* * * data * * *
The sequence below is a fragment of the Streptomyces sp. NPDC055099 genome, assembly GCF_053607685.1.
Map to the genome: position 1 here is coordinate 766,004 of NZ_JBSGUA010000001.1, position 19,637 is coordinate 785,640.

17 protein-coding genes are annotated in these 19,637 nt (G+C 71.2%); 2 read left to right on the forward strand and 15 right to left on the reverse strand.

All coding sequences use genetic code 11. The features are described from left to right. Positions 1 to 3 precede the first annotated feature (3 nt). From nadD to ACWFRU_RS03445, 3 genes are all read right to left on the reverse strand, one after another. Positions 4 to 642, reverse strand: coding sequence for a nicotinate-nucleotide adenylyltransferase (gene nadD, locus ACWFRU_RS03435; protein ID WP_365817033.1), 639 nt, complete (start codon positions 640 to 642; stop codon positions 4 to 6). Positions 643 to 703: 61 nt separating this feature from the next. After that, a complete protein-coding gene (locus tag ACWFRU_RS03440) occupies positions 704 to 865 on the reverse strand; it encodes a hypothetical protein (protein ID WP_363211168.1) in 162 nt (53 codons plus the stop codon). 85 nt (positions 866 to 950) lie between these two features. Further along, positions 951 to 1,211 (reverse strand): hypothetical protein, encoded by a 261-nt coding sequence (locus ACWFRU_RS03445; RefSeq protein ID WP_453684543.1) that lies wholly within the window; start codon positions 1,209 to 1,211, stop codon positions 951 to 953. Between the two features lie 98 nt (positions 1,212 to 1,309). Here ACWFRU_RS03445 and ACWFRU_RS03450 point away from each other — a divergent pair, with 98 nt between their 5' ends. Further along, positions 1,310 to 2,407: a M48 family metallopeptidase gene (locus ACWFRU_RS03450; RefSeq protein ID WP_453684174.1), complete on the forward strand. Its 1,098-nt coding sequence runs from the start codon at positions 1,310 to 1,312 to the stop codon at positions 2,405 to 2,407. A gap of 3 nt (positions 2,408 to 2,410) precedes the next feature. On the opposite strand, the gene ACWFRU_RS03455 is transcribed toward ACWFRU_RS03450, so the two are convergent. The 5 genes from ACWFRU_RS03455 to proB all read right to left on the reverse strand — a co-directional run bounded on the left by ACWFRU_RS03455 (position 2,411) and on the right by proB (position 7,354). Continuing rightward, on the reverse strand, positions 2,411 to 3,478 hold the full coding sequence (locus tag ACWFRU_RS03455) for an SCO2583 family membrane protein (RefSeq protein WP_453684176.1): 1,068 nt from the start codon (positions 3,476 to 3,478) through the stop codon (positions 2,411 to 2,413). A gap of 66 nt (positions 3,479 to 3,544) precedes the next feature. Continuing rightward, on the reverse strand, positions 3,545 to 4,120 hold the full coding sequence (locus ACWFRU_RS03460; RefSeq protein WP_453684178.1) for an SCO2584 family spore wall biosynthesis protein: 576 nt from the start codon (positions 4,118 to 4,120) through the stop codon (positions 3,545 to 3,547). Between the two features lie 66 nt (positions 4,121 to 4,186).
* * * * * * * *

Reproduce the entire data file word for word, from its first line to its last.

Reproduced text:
The sequence below is a fragment of the Streptomyces sp. NPDC055099 genome, assembly GCF_053607685.1.
Map to the genome: position 1 here is coordinate 766,004 of NZ_JBSGUA010000001.1, position 19,637 is coordinate 785,640.

17 protein-coding genes are annotated in these 19,637 nt (G+C 71.2%); 2 read left to right on the forward strand and 15 right to left on the reverse strand.

All coding sequences use genetic code 11. The features are described from left to right. Positions 1 to 3 precede the first annotated feature (3 nt). From nadD to ACWFRU_RS03445, 3 genes are all read right to left on the reverse strand, one after another. Positions 4 to 642, reverse strand: coding sequence for a nicotinate-nucleotide adenylyltransferase (gene nadD, locus ACWFRU_RS03435; protein ID WP_365817033.1), 639 nt, complete (start codon positions 640 to 642; stop codon positions 4 to 6). Positions 643 to 703: 61 nt separating this feature from the next. After that, a complete protein-coding gene (locus tag ACWFRU_RS03440) occupies positions 704 to 865 on the reverse strand; it encodes a hypothetical protein (protein ID WP_363211168.1) in 162 nt (53 codons plus the stop codon). 85 nt (positions 866 to 950) lie between these two features. Further along, positions 951 to 1,211 (reverse strand): hypothetical protein, encoded by a 261-nt coding sequence (locus ACWFRU_RS03445; RefSeq protein ID WP_453684543.1) that lies wholly within the window; start codon positions 1,209 to 1,211, stop codon positions 951 to 953. Between the two features lie 98 nt (positions 1,212 to 1,309). Here ACWFRU_RS03445 and ACWFRU_RS03450 point away from each other — a divergent pair, with 98 nt between their 5' ends. Further along, positions 1,310 to 2,407: a M48 family metallopeptidase gene (locus ACWFRU_RS03450; RefSeq protein ID WP_453684174.1), complete on the forward strand. Its 1,098-nt coding sequence runs from the start codon at positions 1,310 to 1,312 to the stop codon at positions 2,405 to 2,407. A gap of 3 nt (positions 2,408 to 2,410) precedes the next feature. On the opposite strand, the gene ACWFRU_RS03455 is transcribed toward ACWFRU_RS03450, so the two are convergent. The 5 genes from ACWFRU_RS03455 to proB all read right to left on the reverse strand — a co-directional run bounded on the left by ACWFRU_RS03455 (position 2,411) and on the right by proB (position 7,354). Continuing rightward, on the reverse strand, positions 2,411 to 3,478 hold the full coding sequence (locus tag ACWFRU_RS03455) for an SCO2583 family membrane protein (RefSeq protein WP_453684176.1): 1,068 nt from the start codon (positions 3,476 to 3,478) through the stop codon (positions 2,411 to 2,413). A gap of 66 nt (positions 3,479 to 3,544) precedes the next feature. Continuing rightward, on the reverse strand, positions 3,545 to 4,120 hold the full coding sequence (locus ACWFRU_RS03460; RefSeq protein WP_453684178.1) for an SCO2584 family spore wall biosynthesis protein: 576 nt from the start codon (positions 4,118 to 4,120) through the stop codon (positions 3,545 to 3,547). Between the two features lie 66 nt (positions 4,121 to 4,186).